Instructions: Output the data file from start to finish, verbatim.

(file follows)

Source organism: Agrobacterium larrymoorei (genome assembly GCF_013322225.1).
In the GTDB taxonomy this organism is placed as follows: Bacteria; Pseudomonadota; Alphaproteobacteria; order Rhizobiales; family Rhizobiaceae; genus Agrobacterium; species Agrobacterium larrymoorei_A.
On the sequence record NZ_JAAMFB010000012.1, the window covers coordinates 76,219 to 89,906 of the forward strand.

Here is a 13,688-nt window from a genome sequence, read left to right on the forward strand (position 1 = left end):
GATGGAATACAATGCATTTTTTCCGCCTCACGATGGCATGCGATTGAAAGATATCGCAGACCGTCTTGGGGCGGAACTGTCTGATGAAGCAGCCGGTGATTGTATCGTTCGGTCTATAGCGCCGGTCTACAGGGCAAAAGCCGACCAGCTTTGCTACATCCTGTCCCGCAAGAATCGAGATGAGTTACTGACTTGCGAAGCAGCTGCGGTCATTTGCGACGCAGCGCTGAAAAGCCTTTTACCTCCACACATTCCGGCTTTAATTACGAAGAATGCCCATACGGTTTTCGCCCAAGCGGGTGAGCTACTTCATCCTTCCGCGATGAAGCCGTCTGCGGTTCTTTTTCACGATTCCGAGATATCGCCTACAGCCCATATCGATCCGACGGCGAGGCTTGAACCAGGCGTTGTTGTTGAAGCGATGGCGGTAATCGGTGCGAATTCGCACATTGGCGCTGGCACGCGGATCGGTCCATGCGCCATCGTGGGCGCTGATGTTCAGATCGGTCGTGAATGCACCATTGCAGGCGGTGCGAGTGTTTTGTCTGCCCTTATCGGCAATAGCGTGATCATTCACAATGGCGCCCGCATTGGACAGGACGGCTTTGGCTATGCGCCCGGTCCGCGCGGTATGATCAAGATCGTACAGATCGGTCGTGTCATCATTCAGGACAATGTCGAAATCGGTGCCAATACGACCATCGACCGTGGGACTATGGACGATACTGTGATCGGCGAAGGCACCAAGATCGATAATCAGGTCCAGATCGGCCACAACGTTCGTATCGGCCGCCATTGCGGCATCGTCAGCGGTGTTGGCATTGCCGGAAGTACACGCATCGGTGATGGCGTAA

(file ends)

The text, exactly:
Source organism: Agrobacterium larrymoorei (genome assembly GCF_013322225.1).
In the GTDB taxonomy this organism is placed as follows: Bacteria; Pseudomonadota; Alphaproteobacteria; order Rhizobiales; family Rhizobiaceae; genus Agrobacterium; species Agrobacterium larrymoorei_A.
On the sequence record NZ_JAAMFB010000012.1, the window covers coordinates 76,219 to 89,906 of the forward strand.

Here is a 13,688-nt window from a genome sequence, read left to right on the forward strand (position 1 = left end):
GATGGAATACAATGCATTTTTTCCGCCTCACGATGGCATGCGATTGAAAGATATCGCAGACCGTCTTGGGGCGGAACTGTCTGATGAAGCAGCCGGTGATTGTATCGTTCGGTCTATAGCGCCGGTCTACAGGGCAAAAGCCGACCAGCTTTGCTACATCCTGTCCCGCAAGAATCGAGATGAGTTACTGACTTGCGAAGCAGCTGCGGTCATTTGCGACGCAGCGCTGAAAAGCCTTTTACCTCCACACATTCCGGCTTTAATTACGAAGAATGCCCATACGGTTTTCGCCCAAGCGGGTGAGCTACTTCATCCTTCCGCGATGAAGCCGTCTGCGGTTCTTTTTCACGATTCCGAGATATCGCCTACAGCCCATATCGATCCGACGGCGAGGCTTGAACCAGGCGTTGTTGTTGAAGCGATGGCGGTAATCGGTGCGAATTCGCACATTGGCGCTGGCACGCGGATCGGTCCATGCGCCATCGTGGGCGCTGATGTTCAGATCGGTCGTGAATGCACCATTGCAGGCGGTGCGAGTGTTTTGTCTGCCCTTATCGGCAATAGCGTGATCATTCACAATGGCGCCCGCATTGGACAGGACGGCTTTGGCTATGCGCCCGGTCCGCGCGGTATGATCAAGATCGTACAGATCGGTCGTGTCATCATTCAGGACAATGTCGAAATCGGTGCCAATACGACCATCGACCGTGGGACTATGGACGATACTGTGATCGGCGAAGGCACCAAGATCGATAATCAGGTCCAGATCGGCCACAACGTTCGTATCGGCCGCCATTGCGGCATCGTCAGCGGTGTTGGCATTGCCGGAAGTACACGCATCGGTGATGGCGTAA